In 1931 the CIE (Commission Internationale de l’Eclairage) published its famous Chromaticity graph. It meant that every colour that could be created by a mixture of red-green-blue could be given a unique number on the graph. That graph, and its successors, have been the mainstay of light-colour science ever since.
In 1942, David MacAdam, a physicist and colour scientist working with Kodak, posed the question: does every point on the CIE graph really represent a different colour ?
He ran a series of tests and demonstrated that, rather than a single colour being indicated by a point on a graph, it could be represented by an ellipse surrounding that point. Within the ellipse there would be no discernible difference in colour from the reference point at its centre.
And that was the birth of the MacAdam Ellipse.
The 1931 Chromaticity graph
Why is it important?
Until the introduction of the LED there was very little practical use for the MacAdam ellipse. Light sources were mass-produced and colour tolerances were sufficiently controlled that very few people complained about colour inconsistencies between two lamps.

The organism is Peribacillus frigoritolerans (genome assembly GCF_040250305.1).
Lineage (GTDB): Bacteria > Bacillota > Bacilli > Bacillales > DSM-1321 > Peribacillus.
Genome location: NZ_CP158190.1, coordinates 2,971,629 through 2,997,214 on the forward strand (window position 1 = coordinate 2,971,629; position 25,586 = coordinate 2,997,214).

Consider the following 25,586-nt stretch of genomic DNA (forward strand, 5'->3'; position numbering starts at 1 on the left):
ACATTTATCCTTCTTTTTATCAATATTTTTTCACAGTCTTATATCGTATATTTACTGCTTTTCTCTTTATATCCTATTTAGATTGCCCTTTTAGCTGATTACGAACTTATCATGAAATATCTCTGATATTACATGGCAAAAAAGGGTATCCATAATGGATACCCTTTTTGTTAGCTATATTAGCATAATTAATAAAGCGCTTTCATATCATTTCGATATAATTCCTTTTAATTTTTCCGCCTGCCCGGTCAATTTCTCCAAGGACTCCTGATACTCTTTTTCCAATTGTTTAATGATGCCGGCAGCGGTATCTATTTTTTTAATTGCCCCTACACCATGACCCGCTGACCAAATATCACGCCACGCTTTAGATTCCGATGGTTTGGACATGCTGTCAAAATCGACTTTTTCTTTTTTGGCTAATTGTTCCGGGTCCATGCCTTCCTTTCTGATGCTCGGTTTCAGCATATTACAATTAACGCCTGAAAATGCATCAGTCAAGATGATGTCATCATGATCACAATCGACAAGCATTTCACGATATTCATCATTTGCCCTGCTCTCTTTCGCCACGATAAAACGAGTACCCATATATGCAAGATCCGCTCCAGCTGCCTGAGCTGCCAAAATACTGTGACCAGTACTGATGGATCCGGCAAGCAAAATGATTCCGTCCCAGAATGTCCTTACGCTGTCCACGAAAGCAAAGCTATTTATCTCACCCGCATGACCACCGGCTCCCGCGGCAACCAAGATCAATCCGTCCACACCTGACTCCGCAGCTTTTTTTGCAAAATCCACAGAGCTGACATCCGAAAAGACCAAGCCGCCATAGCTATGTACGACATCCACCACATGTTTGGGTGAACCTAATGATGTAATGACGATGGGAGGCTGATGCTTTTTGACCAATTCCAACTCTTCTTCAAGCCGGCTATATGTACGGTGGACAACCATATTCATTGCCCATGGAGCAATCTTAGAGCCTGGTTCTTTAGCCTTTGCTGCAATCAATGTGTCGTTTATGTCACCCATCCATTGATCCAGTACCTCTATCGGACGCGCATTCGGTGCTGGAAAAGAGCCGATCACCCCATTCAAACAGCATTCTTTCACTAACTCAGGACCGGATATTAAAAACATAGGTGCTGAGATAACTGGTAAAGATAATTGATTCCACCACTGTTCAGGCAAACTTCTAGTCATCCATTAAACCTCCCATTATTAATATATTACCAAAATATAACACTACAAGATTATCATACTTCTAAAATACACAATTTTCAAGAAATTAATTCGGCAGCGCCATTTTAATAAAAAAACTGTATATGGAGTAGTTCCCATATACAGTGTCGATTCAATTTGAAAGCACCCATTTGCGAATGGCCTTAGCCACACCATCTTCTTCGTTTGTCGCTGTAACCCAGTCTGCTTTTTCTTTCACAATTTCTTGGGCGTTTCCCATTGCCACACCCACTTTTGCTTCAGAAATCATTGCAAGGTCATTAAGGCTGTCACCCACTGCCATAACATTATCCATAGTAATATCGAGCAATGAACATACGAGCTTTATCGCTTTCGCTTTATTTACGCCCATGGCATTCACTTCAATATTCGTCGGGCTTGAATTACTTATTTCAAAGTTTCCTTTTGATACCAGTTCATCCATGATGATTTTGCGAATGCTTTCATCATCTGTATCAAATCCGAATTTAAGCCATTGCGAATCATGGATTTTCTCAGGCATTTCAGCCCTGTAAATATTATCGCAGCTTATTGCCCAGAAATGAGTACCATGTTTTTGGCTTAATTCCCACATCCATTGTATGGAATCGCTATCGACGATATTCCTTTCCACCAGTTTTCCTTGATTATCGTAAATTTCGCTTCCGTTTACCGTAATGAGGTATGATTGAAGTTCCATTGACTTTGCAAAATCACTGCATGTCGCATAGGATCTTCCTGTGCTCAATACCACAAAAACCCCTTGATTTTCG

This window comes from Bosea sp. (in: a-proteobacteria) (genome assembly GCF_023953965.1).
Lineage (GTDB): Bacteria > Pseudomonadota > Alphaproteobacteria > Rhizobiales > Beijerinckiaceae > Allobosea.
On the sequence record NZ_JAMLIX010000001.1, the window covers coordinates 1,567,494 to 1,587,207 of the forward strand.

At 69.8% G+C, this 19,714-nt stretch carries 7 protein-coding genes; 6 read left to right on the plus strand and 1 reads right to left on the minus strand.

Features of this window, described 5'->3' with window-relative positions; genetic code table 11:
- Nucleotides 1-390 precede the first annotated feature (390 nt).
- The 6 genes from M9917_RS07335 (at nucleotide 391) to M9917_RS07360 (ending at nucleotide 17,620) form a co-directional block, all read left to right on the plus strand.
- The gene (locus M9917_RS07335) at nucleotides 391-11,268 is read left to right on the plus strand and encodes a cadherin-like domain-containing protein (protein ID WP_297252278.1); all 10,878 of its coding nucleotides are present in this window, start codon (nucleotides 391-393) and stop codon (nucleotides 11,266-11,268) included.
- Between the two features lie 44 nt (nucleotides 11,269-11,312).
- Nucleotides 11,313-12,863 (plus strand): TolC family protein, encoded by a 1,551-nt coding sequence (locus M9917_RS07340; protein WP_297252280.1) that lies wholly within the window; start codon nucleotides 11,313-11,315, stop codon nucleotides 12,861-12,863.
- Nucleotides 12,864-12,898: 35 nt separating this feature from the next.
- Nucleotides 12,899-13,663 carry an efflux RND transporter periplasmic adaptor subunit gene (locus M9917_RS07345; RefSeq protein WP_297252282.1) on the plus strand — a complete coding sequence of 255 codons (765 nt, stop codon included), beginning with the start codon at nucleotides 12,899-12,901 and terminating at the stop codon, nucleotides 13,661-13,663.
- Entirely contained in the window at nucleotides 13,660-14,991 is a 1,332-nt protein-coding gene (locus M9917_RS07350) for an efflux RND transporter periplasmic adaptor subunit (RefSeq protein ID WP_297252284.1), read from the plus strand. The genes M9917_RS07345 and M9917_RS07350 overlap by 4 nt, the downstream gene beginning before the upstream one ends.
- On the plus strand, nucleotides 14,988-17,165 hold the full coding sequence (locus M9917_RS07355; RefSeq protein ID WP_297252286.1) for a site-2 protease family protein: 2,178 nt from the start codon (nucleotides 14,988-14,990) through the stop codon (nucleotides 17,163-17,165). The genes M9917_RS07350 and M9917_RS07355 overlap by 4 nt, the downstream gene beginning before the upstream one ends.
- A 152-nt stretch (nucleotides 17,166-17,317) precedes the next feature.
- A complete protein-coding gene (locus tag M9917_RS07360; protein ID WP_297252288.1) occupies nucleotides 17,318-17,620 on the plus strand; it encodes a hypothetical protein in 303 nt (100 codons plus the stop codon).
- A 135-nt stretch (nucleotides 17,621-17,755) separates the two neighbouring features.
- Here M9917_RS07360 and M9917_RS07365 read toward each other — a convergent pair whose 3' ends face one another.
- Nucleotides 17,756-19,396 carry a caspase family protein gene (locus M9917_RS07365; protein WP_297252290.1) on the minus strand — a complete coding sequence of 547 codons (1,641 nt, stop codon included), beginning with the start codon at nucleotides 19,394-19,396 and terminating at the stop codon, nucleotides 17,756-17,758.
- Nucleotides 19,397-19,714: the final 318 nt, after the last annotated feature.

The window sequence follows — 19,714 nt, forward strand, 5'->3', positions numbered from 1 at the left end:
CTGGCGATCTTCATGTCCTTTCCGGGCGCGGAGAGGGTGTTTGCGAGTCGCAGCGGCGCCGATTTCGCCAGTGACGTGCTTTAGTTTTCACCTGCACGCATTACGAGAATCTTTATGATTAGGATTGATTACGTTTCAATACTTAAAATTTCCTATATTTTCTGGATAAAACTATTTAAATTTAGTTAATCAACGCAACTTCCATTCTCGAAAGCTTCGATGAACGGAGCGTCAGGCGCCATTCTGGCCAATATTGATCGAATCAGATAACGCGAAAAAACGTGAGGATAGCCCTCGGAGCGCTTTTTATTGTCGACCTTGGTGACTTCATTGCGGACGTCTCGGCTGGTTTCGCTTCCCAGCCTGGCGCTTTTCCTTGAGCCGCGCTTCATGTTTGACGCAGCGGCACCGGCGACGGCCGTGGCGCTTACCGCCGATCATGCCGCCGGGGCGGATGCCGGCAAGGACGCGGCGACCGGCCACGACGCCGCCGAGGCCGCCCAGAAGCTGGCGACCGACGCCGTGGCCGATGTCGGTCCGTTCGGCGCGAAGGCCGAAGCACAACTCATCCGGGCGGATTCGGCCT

However, with the introduction of the LED module, the method of light production changed. The manufacturing process is such that millions of LED chips are produced from an assembly line every day and it’s inevitable that there will be colour inconsistencies between individual chips and the modules built from them.
In the early days of LED production, quality of product was determined by the accuracy of the binning process of chips. This was the way that LEDs were separated into separate bins according to their colour output. It was an expensive and time consuming process. Improvements in LED module design have brought the Macadam Ellipse to the forefront of the colour checking process.
A perfect LED module assembly line will produce batches of modules operating within a once MacAdam Ellipse. There will be no discernible difference between any of the module outputs. LED modules produced at this level are used where colour performance and accuracy between fixtures is vitally important. Typically, good LED modules are produced within a two to three MacAdam ellipse range, here will be a visual difference if you look for it, but it is minor and generally considered to be acceptable in commercial usage.
Cheaper products will often use LED modules that have a range of MacAdam Ellipses beyond four, some going as high as eight. Fixtures using such modules need to be used with care. There may be general commercial of industrial areas where they are acceptable, but any requirement for colour sensitivity would rule them out.